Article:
For operating the controller 28, in the present instance comprised of a set of relays 58, 59 having associated therewith the aforementioned main line contacts 30a30c and 31a-31c, there is provided the control circuit 26 energized in the present instance from two lines of three-phase source, lines 19, 20, through a step-down transformer 60. Describing the circuit in detail, there are the energizing lines 61, 62 across which the elements of both the control circuit and the power utilizing structure in the respective meters 34, 35, 36 are connected.

The circuit can operate either manually or automatically as will be explained subsequently by actuating a selector switch 64. The purpose of the control circuit 26 is to effect deenergization of the motor 15, and then require either manual operation to again energize the motor or to utilize a time device which is preset to initiate a restart of the motor. For initiating operation of the circuit, an overload push button 70 is operated which completes an energizing circuit for a relay coil R1 through a set of normally-closed contacts CTRl. Energization of relay R1 closes a set of normally open contacts CRla which serve to by-pass the push button contact 70 and hold the relay R1 energized even after the push button is released. Also closed are contacts CR1b.

The exemplary selector switch 64 has a set of contacts 71, 72 operable to place the circuit in the manual or automatic mode. In FIGURE 3 when the contacts 71, 72 are moved upward, the circuit is in the manual mode prepared to respond to operation of a start button 75. Operation with the contactsmoved downward, with the circuit in automatic mode, is explained subsequently. Actuation of the start button 75 closes its contacts and completes an energizing circuit for relay Winding R2 through the already closed contacts CRlb and a set of normally closed contacts CTR2b. Energization of relay R2 effects energization of a set of parallel connected contacts CR2c, CRZd. Closing of these normally opened contacts completes an energizing circuit across lines 61, 62 for the controller relay windings 58, 59. The effect of the latter is to close a set of by-pass contacts CRZa and CRZb to by-pass the push button 75 and permit release thereof yet maintain the relay R2 energized, and also to close the respective line contacts 3051-300 and 31a31c so as to complete the energizing circuit for the motor 15.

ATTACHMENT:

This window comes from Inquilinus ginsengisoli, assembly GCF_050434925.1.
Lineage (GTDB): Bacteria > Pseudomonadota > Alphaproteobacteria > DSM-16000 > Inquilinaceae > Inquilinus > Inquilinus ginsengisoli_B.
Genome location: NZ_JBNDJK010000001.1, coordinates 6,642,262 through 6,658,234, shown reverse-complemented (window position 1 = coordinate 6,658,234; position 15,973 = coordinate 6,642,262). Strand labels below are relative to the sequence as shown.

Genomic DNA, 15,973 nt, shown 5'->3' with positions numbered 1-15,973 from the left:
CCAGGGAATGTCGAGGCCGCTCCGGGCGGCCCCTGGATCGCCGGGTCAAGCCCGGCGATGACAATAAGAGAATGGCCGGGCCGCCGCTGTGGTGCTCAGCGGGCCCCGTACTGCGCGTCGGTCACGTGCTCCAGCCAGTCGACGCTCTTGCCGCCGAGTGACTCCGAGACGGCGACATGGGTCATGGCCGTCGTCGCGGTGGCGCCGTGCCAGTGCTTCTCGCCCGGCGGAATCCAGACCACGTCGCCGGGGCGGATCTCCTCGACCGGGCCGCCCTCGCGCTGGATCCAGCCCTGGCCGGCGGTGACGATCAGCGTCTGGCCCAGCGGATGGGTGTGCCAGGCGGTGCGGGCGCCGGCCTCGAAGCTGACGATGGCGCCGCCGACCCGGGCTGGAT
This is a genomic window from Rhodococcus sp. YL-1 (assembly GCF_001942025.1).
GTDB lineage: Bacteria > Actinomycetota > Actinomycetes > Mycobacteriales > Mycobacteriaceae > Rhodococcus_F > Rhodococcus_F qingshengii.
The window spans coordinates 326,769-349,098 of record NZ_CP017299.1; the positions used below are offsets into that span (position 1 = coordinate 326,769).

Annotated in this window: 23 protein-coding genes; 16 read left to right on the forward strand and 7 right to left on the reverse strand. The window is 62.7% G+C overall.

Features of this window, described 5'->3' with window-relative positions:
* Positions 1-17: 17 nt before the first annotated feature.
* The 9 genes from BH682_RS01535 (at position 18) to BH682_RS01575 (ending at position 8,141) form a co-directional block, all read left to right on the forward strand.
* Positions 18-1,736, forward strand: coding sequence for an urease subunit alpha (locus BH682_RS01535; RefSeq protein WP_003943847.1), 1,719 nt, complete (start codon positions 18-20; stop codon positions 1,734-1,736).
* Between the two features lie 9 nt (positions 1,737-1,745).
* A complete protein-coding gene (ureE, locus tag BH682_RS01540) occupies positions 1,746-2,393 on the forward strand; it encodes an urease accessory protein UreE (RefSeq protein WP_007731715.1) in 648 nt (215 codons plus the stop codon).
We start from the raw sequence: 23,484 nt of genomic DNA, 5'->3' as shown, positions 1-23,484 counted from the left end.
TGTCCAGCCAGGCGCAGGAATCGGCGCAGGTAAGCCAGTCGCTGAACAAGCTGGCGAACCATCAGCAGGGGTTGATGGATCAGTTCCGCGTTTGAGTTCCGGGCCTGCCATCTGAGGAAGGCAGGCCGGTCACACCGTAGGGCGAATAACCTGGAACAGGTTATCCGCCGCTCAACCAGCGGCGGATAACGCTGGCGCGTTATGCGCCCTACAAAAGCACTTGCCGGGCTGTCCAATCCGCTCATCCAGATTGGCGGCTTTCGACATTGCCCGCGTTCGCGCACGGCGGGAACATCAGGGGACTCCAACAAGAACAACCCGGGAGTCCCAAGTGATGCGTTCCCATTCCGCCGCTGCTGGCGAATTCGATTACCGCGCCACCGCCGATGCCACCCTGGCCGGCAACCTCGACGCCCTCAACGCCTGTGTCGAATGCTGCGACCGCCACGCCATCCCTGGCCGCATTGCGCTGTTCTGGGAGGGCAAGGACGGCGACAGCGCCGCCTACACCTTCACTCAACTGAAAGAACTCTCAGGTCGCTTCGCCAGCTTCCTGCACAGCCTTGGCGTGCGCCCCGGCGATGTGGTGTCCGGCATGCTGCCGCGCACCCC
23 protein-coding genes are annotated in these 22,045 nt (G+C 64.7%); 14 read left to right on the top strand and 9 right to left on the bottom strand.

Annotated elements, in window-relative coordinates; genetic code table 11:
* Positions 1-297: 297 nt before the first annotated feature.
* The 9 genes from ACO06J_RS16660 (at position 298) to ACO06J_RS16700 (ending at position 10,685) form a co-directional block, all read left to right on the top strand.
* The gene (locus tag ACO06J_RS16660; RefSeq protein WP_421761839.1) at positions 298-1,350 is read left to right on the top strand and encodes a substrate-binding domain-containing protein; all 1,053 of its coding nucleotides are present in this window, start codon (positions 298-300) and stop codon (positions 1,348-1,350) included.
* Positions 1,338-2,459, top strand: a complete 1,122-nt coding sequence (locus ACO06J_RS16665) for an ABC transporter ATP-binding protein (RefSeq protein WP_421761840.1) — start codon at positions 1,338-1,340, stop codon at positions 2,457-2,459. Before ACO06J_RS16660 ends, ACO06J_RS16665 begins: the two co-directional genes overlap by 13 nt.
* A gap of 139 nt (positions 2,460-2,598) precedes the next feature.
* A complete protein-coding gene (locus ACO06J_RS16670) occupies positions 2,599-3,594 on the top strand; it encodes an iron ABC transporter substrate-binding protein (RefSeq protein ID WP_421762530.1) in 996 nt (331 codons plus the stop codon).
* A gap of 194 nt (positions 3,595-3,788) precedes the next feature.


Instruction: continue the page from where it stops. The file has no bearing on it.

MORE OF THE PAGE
The contacts CTR2b are operated by a time delay relay TR2 which is in series with the selector switch contacts 71, actuated contacts CR2a, CR2b, all of which are connected across the energizing lines 61, 62 of the control circuit. In one installation the time delay relay TR2 is set to operate twenty seconds after the push button 75 has been actuated to start the unit. The duration of this time delay is, of course, adjustable. The purpose of the time delay is to by-pass the normally open low set-point relay contacts 52a, 54a, 5611, during the initial start up of the unit. As can be appreciated, at start the current in lines 18, 19, 20 to the motor 15 will be of a low value. Once the current has increasedto above the low set-point value, which in the aforedescribed installation occurs prior to 20 seconds, opening of the by-pass contacts CTR2b makes the low set-point contacts operatively effective in deenergizing relay R2 if one of them should open. The result of deenergization of relay R2 is opening of the contacts CR2c, CRZd and deenergization of the controller relays 58, 59, which effects opening of the main line contacts 3011-300 and 31a-31c. It will be appreciated by one skilled in the art that other means than the time delay relay TR2 may be used to disable the low set-point responsive means. For example, if a start-up switch 75 is used of the push button type, as herein exemplarily shown, then the push button may be held so as to maintain its attendant contacts closed for a sufiicient period of time, to assure that the energy rise or build-up is permitted without the controller 29 being deactuated or opened during start-up of the motor.